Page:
With reference to FIGS. 7 a and 7 b, an embodiment of a moisture sensor 785 a, 785 b is depicted proximate a windshield 780 a having an outer surface 781 a and an inner surface 782 a. As can be seen, the moisture sensor is depicted relative a rearview mirror assembly attached to the windshield with mount 718 a, support structure 717 a and a rearview mirror 718 apivotally attached via a stem 716 a. In at least one embodiment, the moisture sensor is located proximate the windshield with an optical portion 794 a optically coupled to the inner surface via a coupling material 790 a. In at least one embodiment optical portion 794 a contains a first supplemental illumination lens 772 a 1, 772 b 1 and a second supplemental illumination lens 772 a 2, 772 b 2 where both are angled with reference to normal to windshield 780 such that an optical path through the center of each will experience TIR on outer surface 781. In at least one embodiment, the moisture sensor comprises a printed circuit board 770 b 1, a first light source 771 a 1, 770 b 1 optically aligned with the supplemental illumination lens 772 a 1, 772 b 1, an image sensor 767 a, 767 b and a lens 766 a, 766 b optically aligned with the first supplemental illumination lens 771 a 1, 771 b 1, and a second light source 771 a 2, 771 b 2 optically aligned with second supplemental illumination lens 772 a 2, 772 b 2. In at least one embodiment, first and second supplemental illumination lens take the light from first and second light sources and create an illuminated line that experiences TIR on outer surface 781 a, 781 b. The illuminated line has width 973 b 1 and 973 b 2 as shown in FIG. 7 band length corresponding to image sensor 767 a, 767 b, and lenses 766 a 1 and 766 a 3. The detection area on windshield 780 a is dictated by the width and length of the reflected line. In at least one embodiment, image sensor 767 a, 767 b is a linear image sensor with width smaller than length. For example, image sensor 767 a, 767 b may comprise of an 8×512 active pixel array with 15.0 μm pixel size. In at least one embodiment, the lens 766 a, 766 b comprises at least three lenses 766 a 1, 766 a 2, 766 a 3. Lens 766 a 1 and 766 a 3 focus on out surface 781 a, 781 b and the reflection of the line created by light sources 771 a 2 and 771 b 2. Lens 766 a 2 gathers ambient light information from between the first and second optical portions and, in at least one embodiment, can be used as a sky sensor or sun loading sensor by analyzing the light gradient across image sensor 767 a, 767 b. In another embodiment, it is preferred that light sources 771 a 2 and 771 b 2 be turned on at separate times, one after the other. An image of the reflected line appears on image sensor 767 a, 767 b when each light source is turned on. When moisture is present on outer surface 781 a, 781 b, the line will experience distortion from voids and discontinuities.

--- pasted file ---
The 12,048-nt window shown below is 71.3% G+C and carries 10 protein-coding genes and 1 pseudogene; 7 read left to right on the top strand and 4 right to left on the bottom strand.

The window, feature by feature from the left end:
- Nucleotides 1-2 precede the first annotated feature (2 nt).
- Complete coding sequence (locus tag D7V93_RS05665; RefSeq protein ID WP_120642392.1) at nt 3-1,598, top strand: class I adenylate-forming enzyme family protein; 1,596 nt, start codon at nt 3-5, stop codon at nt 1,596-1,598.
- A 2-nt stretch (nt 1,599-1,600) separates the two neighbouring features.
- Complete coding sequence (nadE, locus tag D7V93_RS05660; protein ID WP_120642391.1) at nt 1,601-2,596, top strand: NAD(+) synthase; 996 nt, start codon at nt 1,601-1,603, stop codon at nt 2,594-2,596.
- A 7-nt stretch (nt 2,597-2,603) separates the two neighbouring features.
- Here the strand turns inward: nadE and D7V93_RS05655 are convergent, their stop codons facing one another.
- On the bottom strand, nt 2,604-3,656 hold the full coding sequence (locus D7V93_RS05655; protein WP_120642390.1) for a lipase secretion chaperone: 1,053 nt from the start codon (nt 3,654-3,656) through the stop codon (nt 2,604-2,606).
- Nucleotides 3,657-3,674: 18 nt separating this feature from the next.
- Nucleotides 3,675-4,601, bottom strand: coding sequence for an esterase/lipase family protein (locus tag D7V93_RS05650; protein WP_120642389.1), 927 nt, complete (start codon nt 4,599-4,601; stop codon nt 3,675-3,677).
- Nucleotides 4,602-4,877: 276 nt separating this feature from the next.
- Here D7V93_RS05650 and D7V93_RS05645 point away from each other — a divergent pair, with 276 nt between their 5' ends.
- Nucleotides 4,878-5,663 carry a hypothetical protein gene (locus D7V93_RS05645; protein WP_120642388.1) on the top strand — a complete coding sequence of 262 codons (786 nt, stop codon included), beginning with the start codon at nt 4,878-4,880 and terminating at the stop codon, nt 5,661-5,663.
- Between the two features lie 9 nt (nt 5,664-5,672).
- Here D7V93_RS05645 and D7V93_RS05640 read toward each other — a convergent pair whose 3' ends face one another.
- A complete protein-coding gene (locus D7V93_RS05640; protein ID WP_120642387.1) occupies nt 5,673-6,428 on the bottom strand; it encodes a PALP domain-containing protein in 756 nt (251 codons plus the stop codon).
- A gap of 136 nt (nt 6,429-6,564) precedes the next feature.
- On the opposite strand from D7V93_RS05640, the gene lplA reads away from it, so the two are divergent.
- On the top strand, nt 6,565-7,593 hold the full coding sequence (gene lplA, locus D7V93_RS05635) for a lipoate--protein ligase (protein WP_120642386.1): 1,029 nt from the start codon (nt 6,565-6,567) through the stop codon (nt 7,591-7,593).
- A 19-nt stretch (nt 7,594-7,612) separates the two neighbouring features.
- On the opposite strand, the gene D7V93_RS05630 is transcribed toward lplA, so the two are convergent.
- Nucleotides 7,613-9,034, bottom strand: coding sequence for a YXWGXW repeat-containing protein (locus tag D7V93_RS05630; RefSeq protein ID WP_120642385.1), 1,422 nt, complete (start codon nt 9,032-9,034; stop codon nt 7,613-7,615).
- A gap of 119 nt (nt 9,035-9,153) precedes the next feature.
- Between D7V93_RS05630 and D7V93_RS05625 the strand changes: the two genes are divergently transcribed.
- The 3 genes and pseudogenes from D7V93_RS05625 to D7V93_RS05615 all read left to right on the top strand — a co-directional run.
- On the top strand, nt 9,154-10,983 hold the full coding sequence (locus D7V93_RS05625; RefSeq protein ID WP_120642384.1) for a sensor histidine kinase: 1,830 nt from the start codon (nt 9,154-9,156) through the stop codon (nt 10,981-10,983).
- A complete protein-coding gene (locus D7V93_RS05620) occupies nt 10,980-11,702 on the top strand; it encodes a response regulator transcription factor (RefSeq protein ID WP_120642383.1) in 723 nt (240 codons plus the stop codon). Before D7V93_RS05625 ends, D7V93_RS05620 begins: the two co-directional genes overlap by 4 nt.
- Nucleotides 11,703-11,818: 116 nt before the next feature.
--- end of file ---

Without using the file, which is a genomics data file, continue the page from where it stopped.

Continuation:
Referring now to FIG. 8, an embodiment of a moisture sensor is depicted incorporated in a rearview mirror assembly. The rearview mirror assembly is attached to an inner surface 882 of a windshield 880 via a mount 818 and support structure 817. The windshield also comprises an outer surface 881. A rearview mirror 819 is pivotally attached via a stem 816 to the support structure. In at least one embodiment, the supplemental illumination portion of the moisture sensor is optically coupled to inner surface 882 with optical coupling material 890 while the image sensor portion of the moisture sensor is not optically coupled to inner surface 882 but is positioned substantially below the supplemental illumination portion and attached to support structure 817. In at least one embodiment, the moisture sensor comprises an optical system 865 having a lens 866, an image sensor 867 and a primary optical axis. In at least one embodiment, the moisture sensor is configured such that the primary optical axis is optically aligned with a first lens 893 of an optics element 870 such that the field of view is substantially centered. In at least one embodiment first lens 893 and second lens 894 are both angled with reference to normal to windshield 880 such that an optical path through the center of each will experience TIR on outer surface 881. In at least one embodiment a supplemental illumination assembly having at least one light source 871 generates light line much like that described above in FIGS. 7 a and 7 b that experiences TIR on outer surface 831. When moisture is not present on outer surface 881, an image of a light line is seen on image sensor 871. When moisture is present on outer surface 881, an image of a distorted light line due to voids and discontinuities is seen on image sensor 871. In another embodiment, lens 866 extends the field of view of the image sensor 871 to include ambient light beyond the supplemental illumination portion of the moisture sensor.